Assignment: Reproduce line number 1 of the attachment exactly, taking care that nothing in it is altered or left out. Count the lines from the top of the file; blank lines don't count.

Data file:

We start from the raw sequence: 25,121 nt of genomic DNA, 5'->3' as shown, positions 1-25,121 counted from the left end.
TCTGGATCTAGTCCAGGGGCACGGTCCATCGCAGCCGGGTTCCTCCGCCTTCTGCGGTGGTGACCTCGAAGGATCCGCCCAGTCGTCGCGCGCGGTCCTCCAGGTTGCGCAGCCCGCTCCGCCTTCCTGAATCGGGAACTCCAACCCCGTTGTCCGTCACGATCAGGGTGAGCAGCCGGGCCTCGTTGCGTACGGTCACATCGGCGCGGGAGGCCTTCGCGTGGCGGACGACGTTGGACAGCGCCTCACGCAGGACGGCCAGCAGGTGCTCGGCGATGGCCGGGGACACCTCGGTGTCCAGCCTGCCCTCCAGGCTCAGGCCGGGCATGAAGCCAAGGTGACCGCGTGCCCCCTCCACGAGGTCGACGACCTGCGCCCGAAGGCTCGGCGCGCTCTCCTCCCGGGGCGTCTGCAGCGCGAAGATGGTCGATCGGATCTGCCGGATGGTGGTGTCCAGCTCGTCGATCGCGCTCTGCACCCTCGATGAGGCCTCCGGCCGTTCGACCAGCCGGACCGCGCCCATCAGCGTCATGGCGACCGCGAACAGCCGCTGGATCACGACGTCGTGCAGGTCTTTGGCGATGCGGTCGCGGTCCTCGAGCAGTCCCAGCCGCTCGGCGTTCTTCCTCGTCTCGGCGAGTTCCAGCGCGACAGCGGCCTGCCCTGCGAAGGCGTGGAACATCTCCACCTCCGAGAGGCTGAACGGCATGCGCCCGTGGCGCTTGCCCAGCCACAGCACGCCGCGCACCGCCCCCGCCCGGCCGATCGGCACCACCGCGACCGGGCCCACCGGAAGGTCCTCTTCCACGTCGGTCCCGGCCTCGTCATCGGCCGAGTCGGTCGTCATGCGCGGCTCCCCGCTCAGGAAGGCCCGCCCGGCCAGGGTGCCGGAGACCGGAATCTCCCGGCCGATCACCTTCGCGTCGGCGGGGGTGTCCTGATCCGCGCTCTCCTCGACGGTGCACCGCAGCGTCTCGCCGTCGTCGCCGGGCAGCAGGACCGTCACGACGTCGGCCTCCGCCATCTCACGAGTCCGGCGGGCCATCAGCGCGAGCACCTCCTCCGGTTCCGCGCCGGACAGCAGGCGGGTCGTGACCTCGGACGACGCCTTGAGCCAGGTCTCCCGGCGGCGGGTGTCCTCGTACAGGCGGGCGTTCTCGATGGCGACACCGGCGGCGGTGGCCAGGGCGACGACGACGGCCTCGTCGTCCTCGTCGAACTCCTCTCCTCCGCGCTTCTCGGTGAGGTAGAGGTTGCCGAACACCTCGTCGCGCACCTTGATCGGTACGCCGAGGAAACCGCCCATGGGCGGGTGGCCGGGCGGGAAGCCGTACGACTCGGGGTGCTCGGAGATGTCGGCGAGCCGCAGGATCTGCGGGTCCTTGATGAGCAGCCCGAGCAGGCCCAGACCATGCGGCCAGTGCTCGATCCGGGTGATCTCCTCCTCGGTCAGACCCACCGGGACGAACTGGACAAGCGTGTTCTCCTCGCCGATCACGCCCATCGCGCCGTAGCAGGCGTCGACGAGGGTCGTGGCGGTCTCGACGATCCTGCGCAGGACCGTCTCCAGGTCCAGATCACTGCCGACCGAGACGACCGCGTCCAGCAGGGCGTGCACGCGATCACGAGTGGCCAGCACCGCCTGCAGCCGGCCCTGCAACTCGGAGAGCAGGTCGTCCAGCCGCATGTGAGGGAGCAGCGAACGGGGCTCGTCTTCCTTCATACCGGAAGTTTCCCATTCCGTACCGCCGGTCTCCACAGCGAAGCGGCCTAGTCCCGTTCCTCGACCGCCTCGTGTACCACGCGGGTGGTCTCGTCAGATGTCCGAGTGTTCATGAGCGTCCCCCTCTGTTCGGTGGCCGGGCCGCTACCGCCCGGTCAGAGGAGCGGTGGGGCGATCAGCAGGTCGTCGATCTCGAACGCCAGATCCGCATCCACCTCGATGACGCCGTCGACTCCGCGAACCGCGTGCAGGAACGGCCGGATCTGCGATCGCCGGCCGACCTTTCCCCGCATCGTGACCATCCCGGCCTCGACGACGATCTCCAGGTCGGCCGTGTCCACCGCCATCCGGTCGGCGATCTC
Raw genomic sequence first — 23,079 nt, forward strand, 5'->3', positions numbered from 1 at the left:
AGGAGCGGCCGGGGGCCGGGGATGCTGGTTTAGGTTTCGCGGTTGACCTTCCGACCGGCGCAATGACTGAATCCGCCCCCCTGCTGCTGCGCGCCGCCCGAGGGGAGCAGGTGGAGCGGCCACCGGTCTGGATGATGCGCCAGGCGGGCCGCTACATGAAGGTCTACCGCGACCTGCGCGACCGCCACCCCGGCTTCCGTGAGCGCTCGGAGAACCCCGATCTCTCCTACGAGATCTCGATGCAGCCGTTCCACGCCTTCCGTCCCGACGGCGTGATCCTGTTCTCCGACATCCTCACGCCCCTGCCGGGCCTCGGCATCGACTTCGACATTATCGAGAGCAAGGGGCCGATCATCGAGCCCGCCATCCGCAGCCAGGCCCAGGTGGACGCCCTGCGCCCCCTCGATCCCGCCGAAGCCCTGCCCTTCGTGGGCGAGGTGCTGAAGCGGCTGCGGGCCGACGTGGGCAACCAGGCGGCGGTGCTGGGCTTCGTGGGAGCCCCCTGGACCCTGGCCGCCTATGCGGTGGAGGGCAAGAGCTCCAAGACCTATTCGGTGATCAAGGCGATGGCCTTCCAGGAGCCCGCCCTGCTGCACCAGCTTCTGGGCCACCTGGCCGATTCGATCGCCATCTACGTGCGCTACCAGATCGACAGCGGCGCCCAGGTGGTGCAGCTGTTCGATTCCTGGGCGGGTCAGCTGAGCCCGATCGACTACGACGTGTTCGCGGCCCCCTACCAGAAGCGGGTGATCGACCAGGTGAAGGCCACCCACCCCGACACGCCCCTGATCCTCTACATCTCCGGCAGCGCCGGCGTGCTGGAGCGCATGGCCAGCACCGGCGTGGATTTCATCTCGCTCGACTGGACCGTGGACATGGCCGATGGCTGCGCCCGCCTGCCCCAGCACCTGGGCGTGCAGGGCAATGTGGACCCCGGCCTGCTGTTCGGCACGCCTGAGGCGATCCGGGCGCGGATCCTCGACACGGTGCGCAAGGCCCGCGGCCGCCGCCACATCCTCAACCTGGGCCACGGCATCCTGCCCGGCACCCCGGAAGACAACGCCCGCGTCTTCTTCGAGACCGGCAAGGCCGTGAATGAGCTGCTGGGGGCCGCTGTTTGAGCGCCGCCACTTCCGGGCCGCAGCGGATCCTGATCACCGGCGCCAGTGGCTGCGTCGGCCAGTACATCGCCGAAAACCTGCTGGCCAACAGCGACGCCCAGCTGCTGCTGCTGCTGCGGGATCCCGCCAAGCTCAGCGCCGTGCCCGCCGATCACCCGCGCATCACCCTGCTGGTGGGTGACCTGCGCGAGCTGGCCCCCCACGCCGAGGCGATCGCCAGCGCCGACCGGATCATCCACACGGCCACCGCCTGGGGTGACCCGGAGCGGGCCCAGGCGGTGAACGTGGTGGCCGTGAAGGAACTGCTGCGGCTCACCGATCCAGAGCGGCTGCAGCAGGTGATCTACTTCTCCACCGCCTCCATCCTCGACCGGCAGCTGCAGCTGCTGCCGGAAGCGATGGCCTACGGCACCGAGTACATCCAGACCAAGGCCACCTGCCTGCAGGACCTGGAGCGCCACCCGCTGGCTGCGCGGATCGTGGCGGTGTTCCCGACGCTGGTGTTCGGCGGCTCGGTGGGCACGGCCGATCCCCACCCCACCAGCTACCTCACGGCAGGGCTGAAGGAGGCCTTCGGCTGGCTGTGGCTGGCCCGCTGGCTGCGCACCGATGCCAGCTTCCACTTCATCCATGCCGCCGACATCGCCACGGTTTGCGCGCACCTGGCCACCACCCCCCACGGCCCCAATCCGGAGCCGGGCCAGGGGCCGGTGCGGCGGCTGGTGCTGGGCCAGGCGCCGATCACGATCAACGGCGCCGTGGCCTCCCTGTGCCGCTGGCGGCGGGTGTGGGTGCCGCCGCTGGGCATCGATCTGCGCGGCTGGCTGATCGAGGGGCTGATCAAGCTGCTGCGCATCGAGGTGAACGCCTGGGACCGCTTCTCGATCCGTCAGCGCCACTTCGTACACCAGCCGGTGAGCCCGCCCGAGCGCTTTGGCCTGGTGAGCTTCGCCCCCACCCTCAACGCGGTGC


We start from the raw sequence: 25,121 nt of genomic DNA, 5'->3' as shown, positions 1-25,121 counted from the left end.